09 Dec 2022
09 Dec 2022
Status: this preprint is currently under review for the journal HESS.

Accounting for Hydroclimatic Properties in Flood Frequency Analysis Procedures

Joeri B. Reinders1 and Samuel E. Munoz1,2 Joeri B. Reinders and Samuel E. Munoz
  • 1Leiden University College, Leiden University, The Hague, The Netherlands
  • 2Department of Civil and Environmental Engineering, Northeastern University, Boston, MA, USA

Abstract. Flood hazard is typically evaluated by computing extreme flood probabilities from a flood frequency distribution following nationally defined procedures in which observed peak flow series are fit to a parametric probability distribution. These procedures, also known as flood frequency analysis, typically recommend only one probability distribution family for all watersheds within a country or region. However, extreme flood probability estimates (> 500-year-flood or Q500) can be biased when fit to an inappropriate distribution model because of differences in the tails between distribution families. Here, we demonstrate that hydroclimatic parameters can aid the selection of a parametric flood frequency distribution. We use L-moment diagrams to visually show the fit of gaged annual maxima series across the United States, grouped by their Köppen climate classification and the precipitation intensities of the basin, to a General Extreme Value (GEV), Log Normal 3 (LN3) and (log-)Pearson 3 (P3) distribution. Our results show that basic hydroclimatic properties of a basin exert a significant influence on the statistical distribution of the annual maxima. The best-fitted family distribution shifts from an GEV towards an LN3 distribution across a gradient from colder and wetter climates (Köppen group D, continental climates) towards more arid climates (Köppen group B, dry climates). Due to the diversity of hydrologic processes and flood generating mechanisms among watersheds within large countries like the United States, we recommend that the selection of distribution model be guided by the hydroclimatic properties of the basin rather than relying on a single national distribution model.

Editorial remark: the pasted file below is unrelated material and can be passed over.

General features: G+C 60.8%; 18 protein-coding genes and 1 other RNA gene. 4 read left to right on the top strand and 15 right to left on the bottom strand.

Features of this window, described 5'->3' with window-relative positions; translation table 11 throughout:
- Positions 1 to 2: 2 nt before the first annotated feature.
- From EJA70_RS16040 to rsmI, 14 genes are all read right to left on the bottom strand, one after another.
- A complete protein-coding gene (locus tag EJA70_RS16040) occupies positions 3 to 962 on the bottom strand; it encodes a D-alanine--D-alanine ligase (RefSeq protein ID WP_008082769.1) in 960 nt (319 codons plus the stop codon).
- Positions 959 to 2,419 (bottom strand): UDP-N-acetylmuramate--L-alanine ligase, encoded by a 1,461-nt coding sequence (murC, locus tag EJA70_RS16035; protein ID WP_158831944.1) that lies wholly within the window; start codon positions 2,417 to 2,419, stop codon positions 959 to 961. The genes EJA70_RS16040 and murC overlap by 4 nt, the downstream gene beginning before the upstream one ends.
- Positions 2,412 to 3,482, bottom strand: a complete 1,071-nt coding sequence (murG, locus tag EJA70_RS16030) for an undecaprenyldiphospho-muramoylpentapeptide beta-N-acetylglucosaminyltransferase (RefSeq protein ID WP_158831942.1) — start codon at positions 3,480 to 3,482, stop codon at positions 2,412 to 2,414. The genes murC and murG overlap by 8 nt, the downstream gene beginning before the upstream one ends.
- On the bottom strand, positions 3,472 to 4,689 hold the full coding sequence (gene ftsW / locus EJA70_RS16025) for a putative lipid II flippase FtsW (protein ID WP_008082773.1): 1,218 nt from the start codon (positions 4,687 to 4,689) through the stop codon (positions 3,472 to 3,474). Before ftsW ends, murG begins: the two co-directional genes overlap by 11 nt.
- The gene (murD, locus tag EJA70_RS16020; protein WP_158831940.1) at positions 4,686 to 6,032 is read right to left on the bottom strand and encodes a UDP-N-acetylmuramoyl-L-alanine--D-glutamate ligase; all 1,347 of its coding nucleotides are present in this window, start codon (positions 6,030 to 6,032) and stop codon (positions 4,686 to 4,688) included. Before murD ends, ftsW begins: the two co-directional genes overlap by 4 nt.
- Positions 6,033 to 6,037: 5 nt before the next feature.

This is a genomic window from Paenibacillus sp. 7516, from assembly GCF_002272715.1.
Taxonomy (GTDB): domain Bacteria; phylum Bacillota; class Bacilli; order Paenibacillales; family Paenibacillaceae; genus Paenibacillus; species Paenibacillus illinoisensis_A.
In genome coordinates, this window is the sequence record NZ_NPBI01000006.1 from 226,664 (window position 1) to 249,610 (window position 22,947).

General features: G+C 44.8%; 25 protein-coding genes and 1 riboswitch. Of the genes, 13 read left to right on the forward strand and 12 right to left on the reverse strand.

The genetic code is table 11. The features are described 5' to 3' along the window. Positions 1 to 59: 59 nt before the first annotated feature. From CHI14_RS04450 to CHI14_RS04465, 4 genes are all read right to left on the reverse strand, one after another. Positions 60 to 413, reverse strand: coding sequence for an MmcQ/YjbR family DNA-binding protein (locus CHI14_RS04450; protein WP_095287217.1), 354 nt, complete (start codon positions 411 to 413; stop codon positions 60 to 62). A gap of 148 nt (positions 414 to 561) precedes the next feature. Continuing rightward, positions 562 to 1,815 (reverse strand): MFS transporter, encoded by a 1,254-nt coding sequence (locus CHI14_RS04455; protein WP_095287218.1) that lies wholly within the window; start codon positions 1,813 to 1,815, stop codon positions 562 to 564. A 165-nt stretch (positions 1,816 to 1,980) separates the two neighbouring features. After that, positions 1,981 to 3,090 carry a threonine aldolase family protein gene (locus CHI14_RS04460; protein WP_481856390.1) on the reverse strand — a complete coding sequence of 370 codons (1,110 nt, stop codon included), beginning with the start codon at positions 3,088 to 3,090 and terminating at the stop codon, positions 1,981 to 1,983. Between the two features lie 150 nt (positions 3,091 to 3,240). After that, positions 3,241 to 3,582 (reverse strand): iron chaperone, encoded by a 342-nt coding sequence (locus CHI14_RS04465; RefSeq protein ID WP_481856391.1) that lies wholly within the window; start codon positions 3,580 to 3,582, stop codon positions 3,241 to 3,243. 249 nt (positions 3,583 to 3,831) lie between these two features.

Joeri B. Reinders and Samuel E. Munoz

Status: open (until 11 Feb 2023)

Comment types: AC – author | RC – referee | CC – community | EC – editor | CEC – chief editor | : Report abuse
  • RC1: 'Comment on hess-2022-292', Félix Francés, 21 Jan 2023 reply

Joeri B. Reinders and Samuel E. Munoz

Data sets

All_US_working_0525.csv Joeri B. Reinders

Model code and software

RFiles HESS2022 Joeri B. Reinders

Joeri B. Reinders and Samuel E. Munoz


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Short summary
Flooding presents a major hazard for people and infrastructure along waterways, however, it is challenging to study the likelihood of a flood magnitude occuring regionally due to a lack of long discharge records. We show that hydroclimatic variables like Köppen climate regions and precipitation intensity explain part of the variance in flood frequency distributions and thus reduce the uncertainty of flood probability estimates. This gives watermangers a tool to locally improve flood analysis.